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Corporate crime: the role of government

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Minister for Business and Consumer Affairs and Minister Assisting the Prime Minister in Federal Affairs


The Government places a high premium on restricting the amount of

regulation of the private business sector. Accordingly, in focusing on

corporate crime it must maintain an extremely sensitive concern for the

dilemma posed by the need to control corporate crime without restricting

and overburdening legitimate business. A balance has to be struck between

excessive Government involvement in business and the protection of the rights

of others in the community.

Today I wish to say something about the way in which the Government

sees its role in combatting corporate crime.

Before turning to the detail of the Government's approach, I should

first establish with you what I mean by "corporate crime". For purposes of

my address today, I am regarding corporate crime as being principally con­

cerned with offences committed by a company or its officers against the


By contrast, I tend to regard most offences committed by officers

against a company as falling within the ambit of the broader category of

"white-collar" or "economic" crime.

Governments have a number of important roles to play in combatting

corporate crime. Clearly they have a responsibility to ensure that the law

adequately proscribes those activities which the community regards as

undesirable and provides for punishment which fits the crime.

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But the role of Government does not end there. There is little

point in having legislation on the statute books which is desirable and

appropriate if Governments do not also provide the means by which those

laws can be effectively enforced. There are of course a number of enforce­

ment agencies in Australia which are concerned with combatting corporate

crime, not least of which is the Australian Federal Police. I am pleased

to see that Sir Colin Woods, its Commissioner, was able to. accept your

invitation to address you today.

However, the enforcement agencies that you,,as accountants, would

be most familiar with are the various State and Territory corporate affairs

commissions. Advances have been made in recent years in improving the

effectiveness of those commissions.

But a far more significant development in effective enforcement

will come with the establishment of the National Companies arid Securities

Commission^ I introduced a Bill into the Commonwealth Parliament on

the 28th of August to establish the National Commission. I expect that the

Bill will be passed this Parliamentary Session and that members of the

Commission will be appointed early next year. . . .

The establishment of the National Commission is consistent with the

main recommendation of the Rae Committee that the widespread abuses it had

uncovered in the securities markets could only be overcome by a national

regulatory body. The National Commission will replace the present fragmented

and unco-ordinated regulatory structure in Australia by a single national

system of surveillance and administration. As such, its establishment

represents a watershed in the regulation of the securities markets and the

corporate sector in Australia.

At best, corporate crime has led to a widespread cynicism in the

general community that the business sector should not be trusted. At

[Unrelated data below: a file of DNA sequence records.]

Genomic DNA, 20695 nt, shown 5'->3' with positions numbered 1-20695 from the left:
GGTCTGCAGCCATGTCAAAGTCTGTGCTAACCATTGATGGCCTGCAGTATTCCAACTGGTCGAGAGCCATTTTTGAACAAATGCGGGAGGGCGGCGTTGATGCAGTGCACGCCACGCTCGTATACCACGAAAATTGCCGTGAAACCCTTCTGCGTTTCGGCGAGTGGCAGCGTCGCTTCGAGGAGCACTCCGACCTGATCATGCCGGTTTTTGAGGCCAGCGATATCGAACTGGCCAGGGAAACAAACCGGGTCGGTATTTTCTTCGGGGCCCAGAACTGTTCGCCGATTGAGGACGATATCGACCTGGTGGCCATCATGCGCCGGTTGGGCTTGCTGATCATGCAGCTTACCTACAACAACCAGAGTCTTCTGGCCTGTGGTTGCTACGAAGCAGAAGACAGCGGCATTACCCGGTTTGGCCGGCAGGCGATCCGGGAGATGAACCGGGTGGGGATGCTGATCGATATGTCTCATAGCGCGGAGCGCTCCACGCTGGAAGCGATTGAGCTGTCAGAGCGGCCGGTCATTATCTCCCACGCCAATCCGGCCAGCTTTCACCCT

worst, corporate crime has caused or significantly contributed to some of

our major company collapses in Australia, with all the attendant publicity

of corporate duplicity and the savings of small investors being wiped out.

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The danger of allowing this to go unchecked is that it invites

excessive regulation from Governments which unfairly burdens the vast .

majority of companies and company officers that are honest. I suggest

therefore that the direction of future developments must be towards creating

a climate of public opinion in which corporate crime is regarded with

sufficient indignation or even outrage, that potential offenders are deterred.

It is important that a start be made in overcoming what some people

have expressed as the problem of moral neutrality - that is, the fact that .

there is not always a clear correlation between what is commercially

acceptable and what is legally acceptable.

There are many examples pf this sort of attitude and I was

particularly pleased therefore to read recently of the remarks- made by the

President of the Institute of Chartered Accountants, Mr. John Bishop, when

he urged members to oppose artificial or contrived schemes of tax avoidance.

It is said that the essential elements present in most instances of

white-collar and corporate crime are firstly, a financial or psychological

need; secondly, a moral justification; thirdly, an opportunity; and finally a

perceived likelihood of not being caught.

Governments can do something about this last element by increasing

the chance of detection and indeed, the decision to establish the National

Commission is evidence of this. But governments are virtually powerless

to influence the other 3 elements. As to the first element, Governments

can not overcome the financial and psychological needs of all potential

corporate criminals. The psychological needs which have been manifested

in corporate crime range from pressures arising out of marital problems

to the intellectual challenge involved in beating the system.

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Governments face similar difficulties in attempting to minimise the

second element, namely "moral justification". This is an area in which

governments must rely on corporate management to play their part. If

the senior people in a company condone or themselves participate in

activities which, though legal, are unethical, then this can be expected to

encourage others within the company to do likewise. Conversely, if the

senior management do not engage in activities against the interests of the

community, one of the fringe benefits may well be that other employees will

also be less likely to engage in fraud, larceny or other crimes against the


Governments must also rely heavily on corporate management to

minimise the third element, namely the opportunities to commit crimes.